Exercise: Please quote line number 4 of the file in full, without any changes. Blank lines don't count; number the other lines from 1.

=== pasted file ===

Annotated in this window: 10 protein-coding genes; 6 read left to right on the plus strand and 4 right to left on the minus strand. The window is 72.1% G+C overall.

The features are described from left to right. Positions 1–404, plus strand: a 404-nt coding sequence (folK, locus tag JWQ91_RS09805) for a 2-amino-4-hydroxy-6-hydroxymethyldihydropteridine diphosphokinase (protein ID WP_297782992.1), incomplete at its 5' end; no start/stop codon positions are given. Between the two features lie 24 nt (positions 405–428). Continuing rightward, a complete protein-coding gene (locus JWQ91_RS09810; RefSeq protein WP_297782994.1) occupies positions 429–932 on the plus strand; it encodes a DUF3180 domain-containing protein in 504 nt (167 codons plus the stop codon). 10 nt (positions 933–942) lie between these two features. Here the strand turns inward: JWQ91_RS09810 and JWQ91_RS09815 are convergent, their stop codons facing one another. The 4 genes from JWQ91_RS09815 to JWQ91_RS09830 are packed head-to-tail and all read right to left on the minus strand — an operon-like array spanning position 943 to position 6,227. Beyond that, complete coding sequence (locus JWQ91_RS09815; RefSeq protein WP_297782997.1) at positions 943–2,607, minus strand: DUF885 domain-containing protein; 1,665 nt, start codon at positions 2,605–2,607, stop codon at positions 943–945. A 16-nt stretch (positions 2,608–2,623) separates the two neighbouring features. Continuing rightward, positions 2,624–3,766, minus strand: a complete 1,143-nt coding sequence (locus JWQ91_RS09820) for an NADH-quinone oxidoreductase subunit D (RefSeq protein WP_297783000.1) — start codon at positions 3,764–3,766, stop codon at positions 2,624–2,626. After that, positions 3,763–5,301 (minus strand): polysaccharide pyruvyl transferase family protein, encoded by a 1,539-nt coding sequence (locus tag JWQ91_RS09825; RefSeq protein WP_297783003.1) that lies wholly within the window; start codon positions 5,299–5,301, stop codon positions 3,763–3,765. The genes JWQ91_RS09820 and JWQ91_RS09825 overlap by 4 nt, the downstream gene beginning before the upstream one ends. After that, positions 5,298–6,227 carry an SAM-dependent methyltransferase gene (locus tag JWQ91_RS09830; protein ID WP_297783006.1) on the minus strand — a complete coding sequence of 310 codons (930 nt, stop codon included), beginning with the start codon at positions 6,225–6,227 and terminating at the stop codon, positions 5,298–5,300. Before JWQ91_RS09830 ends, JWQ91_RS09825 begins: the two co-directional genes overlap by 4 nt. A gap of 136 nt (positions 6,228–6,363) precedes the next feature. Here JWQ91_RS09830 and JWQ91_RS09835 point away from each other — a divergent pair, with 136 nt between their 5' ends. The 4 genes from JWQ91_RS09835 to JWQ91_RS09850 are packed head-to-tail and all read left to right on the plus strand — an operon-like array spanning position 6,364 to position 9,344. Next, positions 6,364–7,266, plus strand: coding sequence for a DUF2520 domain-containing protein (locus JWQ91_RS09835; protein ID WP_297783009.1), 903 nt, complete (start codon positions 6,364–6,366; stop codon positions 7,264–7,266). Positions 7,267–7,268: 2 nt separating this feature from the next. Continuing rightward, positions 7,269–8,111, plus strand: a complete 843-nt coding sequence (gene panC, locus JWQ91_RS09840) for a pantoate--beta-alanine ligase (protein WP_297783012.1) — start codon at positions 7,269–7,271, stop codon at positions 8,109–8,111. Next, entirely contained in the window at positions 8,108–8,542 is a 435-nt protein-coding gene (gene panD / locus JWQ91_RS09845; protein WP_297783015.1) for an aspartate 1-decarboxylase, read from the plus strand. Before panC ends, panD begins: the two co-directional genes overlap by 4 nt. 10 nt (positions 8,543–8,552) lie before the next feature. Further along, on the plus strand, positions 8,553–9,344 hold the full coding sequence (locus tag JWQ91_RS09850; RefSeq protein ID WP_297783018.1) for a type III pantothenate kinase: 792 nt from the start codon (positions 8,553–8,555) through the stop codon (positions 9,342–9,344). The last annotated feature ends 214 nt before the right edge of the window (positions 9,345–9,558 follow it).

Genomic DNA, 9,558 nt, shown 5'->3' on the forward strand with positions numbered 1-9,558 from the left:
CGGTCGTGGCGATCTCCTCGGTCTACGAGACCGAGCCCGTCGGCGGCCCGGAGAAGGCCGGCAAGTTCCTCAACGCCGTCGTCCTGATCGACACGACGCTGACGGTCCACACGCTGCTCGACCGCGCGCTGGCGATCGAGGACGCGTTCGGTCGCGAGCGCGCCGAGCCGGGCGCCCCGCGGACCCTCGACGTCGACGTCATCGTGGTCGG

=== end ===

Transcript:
CGGTCGTGGCGATCTCCTCGGTCTACGAGACCGAGCCCGTCGGCGGCCCGGAGAAGGCCGGCAAGTTCCTCAACGCCGTCGTCCTGATCGACACGACGCTGACGGTCCACACGCTGCTCGACCGCGCGCTGGCGATCGAGGACGCGTTCGGTCGCGAGCGCGCCGAGCCGGGCGCCCCGCGGACCCTCGACGTCGACGTCATCGTGGTCGG